My father loves buckwheat pancakes and I’ve grown to like them too. I thought this recipe would be a good way to begin the year. At first I thought I had to start making it last night in 2013 but when I read the recipe more closely it looks like I can make it today. First I put a cup of “tepid” water in a bowl. I chose to use water that was much warmer than tepid  in order to help the yeast along. My kitchen was cold and the buttermilk was in my modern fridge so it was cold. I was worried the yeast wouldn’t work if added to a cold liquid. I added a cup of buttermilk. Unless you have a dairy cow to milk, it seems impossible to get real buttermilk. Even if you go to the trouble of turning cream into butter and buttermilk, it still won’t be the real thing. My container of whipping cream lists several other ingredients — not just cream!  I chose to use commercial “cultured” buttermilk.

So far my bowl contains one cup of warm water and one cup of modern buttermilk. Next I added yeast. I was fortunate in 2012 to discover a local store EuroFoods that carries fresh compressed yeast. I’m fortunate to have worked with Fleischman’s compressed yeast cakes years ago as they aren’t available any more. I contacted Fleischman and they explained they no longer distribute them in Canada. Instead they gave the following equivalency: “Active dry yeast is an excellent substitute for fresh yeast. One small (.6-ounce) cake of fresh yeast is equivalent to one envelope dry yeast. One large (2-ounce) cake is equivalent to three envelopes dry yeast. Dissolve active dry yeast in warm water (100° to 110°F) and proceed with the recipe as directed.” Since I’m trying to be as accurate as possible I decided to use the fresh yeast. The next issue was quantity. The recipe doesn’t indicate how much yeast to use. I looked at several other recipes in the cook book to try to get a sense of quantity. I decided to use an amount equivalent to one yeast cake. I stirred a tablespoon of my fresh yeast into the liquid. The yeast was also cold since it also came from my modern fridge. Fresh yeast has a very short shelf life even if it is kept chilled.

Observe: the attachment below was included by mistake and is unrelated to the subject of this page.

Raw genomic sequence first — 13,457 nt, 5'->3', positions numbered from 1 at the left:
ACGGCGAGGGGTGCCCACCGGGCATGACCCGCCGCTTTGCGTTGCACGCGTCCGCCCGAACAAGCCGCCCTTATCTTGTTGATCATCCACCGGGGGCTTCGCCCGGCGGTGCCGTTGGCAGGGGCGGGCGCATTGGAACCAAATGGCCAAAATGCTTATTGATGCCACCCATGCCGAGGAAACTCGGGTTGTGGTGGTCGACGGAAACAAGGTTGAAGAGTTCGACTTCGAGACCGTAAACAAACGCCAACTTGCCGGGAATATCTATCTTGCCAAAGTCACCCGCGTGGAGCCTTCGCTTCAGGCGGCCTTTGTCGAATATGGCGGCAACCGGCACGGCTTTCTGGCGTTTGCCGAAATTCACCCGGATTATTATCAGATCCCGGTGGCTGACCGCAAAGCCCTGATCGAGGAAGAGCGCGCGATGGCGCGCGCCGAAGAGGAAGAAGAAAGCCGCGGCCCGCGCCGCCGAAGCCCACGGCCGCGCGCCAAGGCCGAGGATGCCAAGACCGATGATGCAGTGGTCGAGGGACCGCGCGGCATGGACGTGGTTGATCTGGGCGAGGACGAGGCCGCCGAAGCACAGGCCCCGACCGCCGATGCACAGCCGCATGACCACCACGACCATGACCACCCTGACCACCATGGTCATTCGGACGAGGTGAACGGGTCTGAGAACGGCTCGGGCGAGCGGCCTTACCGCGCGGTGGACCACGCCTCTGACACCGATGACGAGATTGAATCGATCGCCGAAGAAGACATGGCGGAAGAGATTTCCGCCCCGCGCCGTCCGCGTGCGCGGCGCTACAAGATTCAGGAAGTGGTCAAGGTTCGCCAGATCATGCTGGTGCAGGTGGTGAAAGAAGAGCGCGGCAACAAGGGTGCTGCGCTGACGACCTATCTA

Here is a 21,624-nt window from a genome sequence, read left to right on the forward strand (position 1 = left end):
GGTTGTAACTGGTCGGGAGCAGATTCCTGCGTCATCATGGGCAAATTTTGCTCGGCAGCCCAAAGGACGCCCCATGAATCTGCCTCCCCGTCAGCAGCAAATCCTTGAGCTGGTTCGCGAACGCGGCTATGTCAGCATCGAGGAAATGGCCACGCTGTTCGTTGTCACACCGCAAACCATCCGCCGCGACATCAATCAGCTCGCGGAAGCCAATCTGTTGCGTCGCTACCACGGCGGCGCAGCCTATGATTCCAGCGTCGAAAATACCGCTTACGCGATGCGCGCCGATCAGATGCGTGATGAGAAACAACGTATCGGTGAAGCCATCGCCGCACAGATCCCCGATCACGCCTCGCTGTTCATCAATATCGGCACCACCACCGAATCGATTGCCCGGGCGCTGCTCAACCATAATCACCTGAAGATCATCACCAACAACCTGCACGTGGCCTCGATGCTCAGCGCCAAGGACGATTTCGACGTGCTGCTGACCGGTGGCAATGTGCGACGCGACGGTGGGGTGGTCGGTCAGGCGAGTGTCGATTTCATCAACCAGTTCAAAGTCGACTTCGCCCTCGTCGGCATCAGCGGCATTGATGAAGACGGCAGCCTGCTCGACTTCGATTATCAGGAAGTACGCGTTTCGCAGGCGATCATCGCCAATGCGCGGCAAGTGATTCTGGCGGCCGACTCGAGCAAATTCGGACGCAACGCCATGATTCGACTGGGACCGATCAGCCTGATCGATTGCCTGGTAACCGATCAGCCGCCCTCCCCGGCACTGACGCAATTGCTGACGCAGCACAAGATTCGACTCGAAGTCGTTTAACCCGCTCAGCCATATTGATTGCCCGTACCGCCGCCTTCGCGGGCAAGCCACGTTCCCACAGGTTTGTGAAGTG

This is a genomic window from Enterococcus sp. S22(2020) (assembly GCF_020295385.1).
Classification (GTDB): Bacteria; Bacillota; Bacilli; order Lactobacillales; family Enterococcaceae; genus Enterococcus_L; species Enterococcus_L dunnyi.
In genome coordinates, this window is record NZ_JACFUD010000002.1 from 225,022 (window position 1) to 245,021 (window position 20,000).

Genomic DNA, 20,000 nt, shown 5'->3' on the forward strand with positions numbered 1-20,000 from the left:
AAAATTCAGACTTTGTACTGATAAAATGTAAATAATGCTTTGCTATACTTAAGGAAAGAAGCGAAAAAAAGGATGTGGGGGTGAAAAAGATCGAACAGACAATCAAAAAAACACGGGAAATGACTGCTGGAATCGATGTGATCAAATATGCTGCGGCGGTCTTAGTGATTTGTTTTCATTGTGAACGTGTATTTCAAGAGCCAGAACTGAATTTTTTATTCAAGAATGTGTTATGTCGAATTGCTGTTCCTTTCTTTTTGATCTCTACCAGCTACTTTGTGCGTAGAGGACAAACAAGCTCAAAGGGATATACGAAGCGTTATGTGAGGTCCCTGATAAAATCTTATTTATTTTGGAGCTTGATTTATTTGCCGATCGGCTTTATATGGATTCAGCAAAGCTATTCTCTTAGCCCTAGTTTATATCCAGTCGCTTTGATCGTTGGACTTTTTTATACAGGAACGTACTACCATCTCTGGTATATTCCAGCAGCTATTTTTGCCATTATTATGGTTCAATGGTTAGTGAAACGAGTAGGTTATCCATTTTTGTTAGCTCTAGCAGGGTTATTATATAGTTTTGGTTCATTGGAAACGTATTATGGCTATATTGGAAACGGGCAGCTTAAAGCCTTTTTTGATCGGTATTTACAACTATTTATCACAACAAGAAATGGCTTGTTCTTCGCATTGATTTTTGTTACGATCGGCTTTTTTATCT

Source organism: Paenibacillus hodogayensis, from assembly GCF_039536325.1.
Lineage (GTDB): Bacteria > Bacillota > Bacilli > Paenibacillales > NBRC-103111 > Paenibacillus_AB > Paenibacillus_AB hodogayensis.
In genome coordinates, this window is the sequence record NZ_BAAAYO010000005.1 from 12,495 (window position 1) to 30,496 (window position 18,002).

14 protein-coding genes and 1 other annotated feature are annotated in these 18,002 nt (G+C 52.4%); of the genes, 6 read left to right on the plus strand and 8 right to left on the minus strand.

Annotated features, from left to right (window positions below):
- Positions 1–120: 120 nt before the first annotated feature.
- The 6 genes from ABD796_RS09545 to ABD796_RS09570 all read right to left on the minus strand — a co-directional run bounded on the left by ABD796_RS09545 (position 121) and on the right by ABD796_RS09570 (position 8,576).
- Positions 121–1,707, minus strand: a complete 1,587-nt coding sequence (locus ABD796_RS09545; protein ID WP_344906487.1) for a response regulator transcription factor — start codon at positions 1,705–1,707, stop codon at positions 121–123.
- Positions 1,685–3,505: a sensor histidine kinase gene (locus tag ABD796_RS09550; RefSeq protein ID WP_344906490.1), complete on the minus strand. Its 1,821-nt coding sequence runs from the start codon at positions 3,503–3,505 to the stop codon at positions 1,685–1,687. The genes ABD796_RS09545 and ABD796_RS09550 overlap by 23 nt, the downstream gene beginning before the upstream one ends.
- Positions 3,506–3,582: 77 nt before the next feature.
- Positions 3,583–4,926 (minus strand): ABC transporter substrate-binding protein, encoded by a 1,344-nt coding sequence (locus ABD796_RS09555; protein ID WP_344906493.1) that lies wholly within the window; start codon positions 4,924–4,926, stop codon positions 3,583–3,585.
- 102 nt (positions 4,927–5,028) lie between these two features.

Buckwheat pancake batter ready to rise.

Buckwheat pancake batter ready to rise.

I decided to turn on my oven to a very low temperature in order to warm up the batter a little and help the yeast along. The yeast wasn’t well blended in the liquid so I decided to add the flour. This presented another problem. How much flour? The recipe above for Buckwheat Pancakes uses a proportion of one and a half cups of liquid to one cup flour and two cups buckwheat flour. My mixture had another cup of liquid but I decided to use one cup of all purpose flour and two cups of buckwheat flour. This created something a bit like batter bread which I suspected was close to the intended texture. I covered the bowl of batter and left it on top of the stove to keep warm. I plan to check it in an hour and hopefully I’ll be able to make some pancakes.

Buckwheat is not commonly grown in southern Ontario anymore. Although the name makes it sound like it is some version of wheat it is an entirely different plant according to Wikipedia. If you find buckwheat groats in a store you can see that it is a type of seed. When the seed is finely ground you have buckwheat flour which is darker in colour than wheat flour and has a more pronounced taste. Sometimes it is grown near bee hives to produce delicious buckwheat honey. The bees gather the buckwheat pollen and their honey has the flavour of buckwheat. My father’s family had bee hives on their farm and sometimes ended up with buckwheat honey. It is still one of his favourites. Some grocery stores carry buckwheat flour in the specialty flour section and I can often find it in bulk food or natural food stores. Is buckwheat is suitable for people avoiding gluten or wheat?

Thick buckwheat pancakes in the pan.

Thick buckwheat pancakes in the pan.